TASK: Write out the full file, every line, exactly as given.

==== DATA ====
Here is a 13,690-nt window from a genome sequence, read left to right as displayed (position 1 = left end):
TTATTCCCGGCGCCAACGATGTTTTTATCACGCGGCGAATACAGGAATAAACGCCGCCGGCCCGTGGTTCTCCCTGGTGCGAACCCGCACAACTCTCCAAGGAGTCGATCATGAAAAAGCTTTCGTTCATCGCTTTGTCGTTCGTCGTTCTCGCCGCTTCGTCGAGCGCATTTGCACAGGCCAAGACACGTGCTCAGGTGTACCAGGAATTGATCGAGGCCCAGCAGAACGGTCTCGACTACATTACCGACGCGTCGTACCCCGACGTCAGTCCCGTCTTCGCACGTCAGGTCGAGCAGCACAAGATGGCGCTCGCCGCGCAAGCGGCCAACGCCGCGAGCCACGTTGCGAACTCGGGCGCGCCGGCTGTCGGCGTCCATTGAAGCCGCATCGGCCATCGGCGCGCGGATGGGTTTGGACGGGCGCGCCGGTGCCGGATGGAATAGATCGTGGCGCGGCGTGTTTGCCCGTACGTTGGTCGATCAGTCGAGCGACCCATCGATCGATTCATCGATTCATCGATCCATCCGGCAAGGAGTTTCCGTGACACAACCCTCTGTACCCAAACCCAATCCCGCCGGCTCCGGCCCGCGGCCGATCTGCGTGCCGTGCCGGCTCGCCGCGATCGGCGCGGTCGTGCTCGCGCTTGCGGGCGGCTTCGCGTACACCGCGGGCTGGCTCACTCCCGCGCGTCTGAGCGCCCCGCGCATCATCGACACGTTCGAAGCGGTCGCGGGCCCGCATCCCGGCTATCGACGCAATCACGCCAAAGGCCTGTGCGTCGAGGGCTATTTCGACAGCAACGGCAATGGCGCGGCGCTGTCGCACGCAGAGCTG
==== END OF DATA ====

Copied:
Here is a 13,690-nt window from a genome sequence, read left to right as displayed (position 1 = left end):
TTATTCCCGGCGCCAACGATGTTTTTATCACGCGGCGAATACAGGAATAAACGCCGCCGGCCCGTGGTTCTCCCTGGTGCGAACCCGCACAACTCTCCAAGGAGTCGATCATGAAAAAGCTTTCGTTCATCGCTTTGTCGTTCGTCGTTCTCGCCGCTTCGTCGAGCGCATTTGCACAGGCCAAGACACGTGCTCAGGTGTACCAGGAATTGATCGAGGCCCAGCAGAACGGTCTCGACTACATTACCGACGCGTCGTACCCCGACGTCAGTCCCGTCTTCGCACGTCAGGTCGAGCAGCACAAGATGGCGCTCGCCGCGCAAGCGGCCAACGCCGCGAGCCACGTTGCGAACTCGGGCGCGCCGGCTGTCGGCGTCCATTGAAGCCGCATCGGCCATCGGCGCGCGGATGGGTTTGGACGGGCGCGCCGGTGCCGGATGGAATAGATCGTGGCGCGGCGTGTTTGCCCGTACGTTGGTCGATCAGTCGAGCGACCCATCGATCGATTCATCGATTCATCGATCCATCCGGCAAGGAGTTTCCGTGACACAACCCTCTGTACCCAAACCCAATCCCGCCGGCTCCGGCCCGCGGCCGATCTGCGTGCCGTGCCGGCTCGCCGCGATCGGCGCGGTCGTGCTCGCGCTTGCGGGCGGCTTCGCGTACACCGCGGGCTGGCTCACTCCCGCGCGTCTGAGCGCCCCGCGCATCATCGACACGTTCGAAGCGGTCGCGGGCCCGCATCCCGGCTATCGACGCAATCACGCCAAAGGCCTGTGCGTCGAGGGCTATTTCGACAGCAACGGCAATGGCGCGGCGCTGTCGCACGCAGAGCTG